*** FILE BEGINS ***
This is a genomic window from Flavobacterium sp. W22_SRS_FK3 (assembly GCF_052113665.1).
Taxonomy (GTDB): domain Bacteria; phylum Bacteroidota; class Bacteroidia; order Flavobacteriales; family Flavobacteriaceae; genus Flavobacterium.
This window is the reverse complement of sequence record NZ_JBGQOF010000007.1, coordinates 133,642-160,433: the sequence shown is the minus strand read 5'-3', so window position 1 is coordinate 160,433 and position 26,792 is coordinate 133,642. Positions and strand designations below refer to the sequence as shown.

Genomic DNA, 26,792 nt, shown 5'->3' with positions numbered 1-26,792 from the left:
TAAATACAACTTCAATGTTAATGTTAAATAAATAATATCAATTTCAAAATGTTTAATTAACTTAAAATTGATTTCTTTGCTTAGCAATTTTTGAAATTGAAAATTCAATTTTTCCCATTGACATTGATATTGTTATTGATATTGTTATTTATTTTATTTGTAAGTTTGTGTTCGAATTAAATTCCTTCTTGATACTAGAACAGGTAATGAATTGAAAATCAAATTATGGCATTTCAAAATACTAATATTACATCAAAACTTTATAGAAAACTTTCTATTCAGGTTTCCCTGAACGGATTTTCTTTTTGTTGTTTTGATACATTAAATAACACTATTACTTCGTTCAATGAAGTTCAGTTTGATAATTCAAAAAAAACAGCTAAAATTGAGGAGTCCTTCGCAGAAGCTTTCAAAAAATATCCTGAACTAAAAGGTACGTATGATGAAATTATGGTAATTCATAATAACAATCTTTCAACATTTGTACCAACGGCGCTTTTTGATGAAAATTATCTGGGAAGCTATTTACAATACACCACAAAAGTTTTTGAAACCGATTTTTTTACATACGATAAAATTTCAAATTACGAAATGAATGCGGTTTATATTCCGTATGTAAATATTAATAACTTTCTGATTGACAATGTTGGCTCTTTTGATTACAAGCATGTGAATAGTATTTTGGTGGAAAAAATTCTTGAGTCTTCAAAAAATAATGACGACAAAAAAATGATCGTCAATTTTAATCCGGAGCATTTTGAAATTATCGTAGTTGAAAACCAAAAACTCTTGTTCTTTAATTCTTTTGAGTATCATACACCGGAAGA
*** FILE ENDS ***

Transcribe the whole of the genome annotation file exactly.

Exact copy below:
This is a genomic window from Flavobacterium sp. W22_SRS_FK3 (assembly GCF_052113665.1).
Taxonomy (GTDB): domain Bacteria; phylum Bacteroidota; class Bacteroidia; order Flavobacteriales; family Flavobacteriaceae; genus Flavobacterium.
This window is the reverse complement of sequence record NZ_JBGQOF010000007.1, coordinates 133,642-160,433: the sequence shown is the minus strand read 5'-3', so window position 1 is coordinate 160,433 and position 26,792 is coordinate 133,642. Positions and strand designations below refer to the sequence as shown.

Genomic DNA, 26,792 nt, shown 5'->3' with positions numbered 1-26,792 from the left:
TAAATACAACTTCAATGTTAATGTTAAATAAATAATATCAATTTCAAAATGTTTAATTAACTTAAAATTGATTTCTTTGCTTAGCAATTTTTGAAATTGAAAATTCAATTTTTCCCATTGACATTGATATTGTTATTGATATTGTTATTTATTTTATTTGTAAGTTTGTGTTCGAATTAAATTCCTTCTTGATACTAGAACAGGTAATGAATTGAAAATCAAATTATGGCATTTCAAAATACTAATATTACATCAAAACTTTATAGAAAACTTTCTATTCAGGTTTCCCTGAACGGATTTTCTTTTTGTTGTTTTGATACATTAAATAACACTATTACTTCGTTCAATGAAGTTCAGTTTGATAATTCAAAAAAAACAGCTAAAATTGAGGAGTCCTTCGCAGAAGCTTTCAAAAAATATCCTGAACTAAAAGGTACGTATGATGAAATTATGGTAATTCATAATAACAATCTTTCAACATTTGTACCAACGGCGCTTTTTGATGAAAATTATCTGGGAAGCTATTTACAATACACCACAAAAGTTTTTGAAACCGATTTTTTTACATACGATAAAATTTCAAATTACGAAATGAATGCGGTTTATATTCCGTATGTAAATATTAATAACTTTCTGATTGACAATGTTGGCTCTTTTGATTACAAGCATGTGAATAGTATTTTGGTGGAAAAAATTCTTGAGTCTTCAAAAAATAATGACGACAAAAAAATGATCGTCAATTTTAATCCGGAGCATTTTGAAATTATCGTAGTTGAAAACCAAAAACTCTTGTTCTTTAATTCTTTTGAGTATCATACACCGGAAGA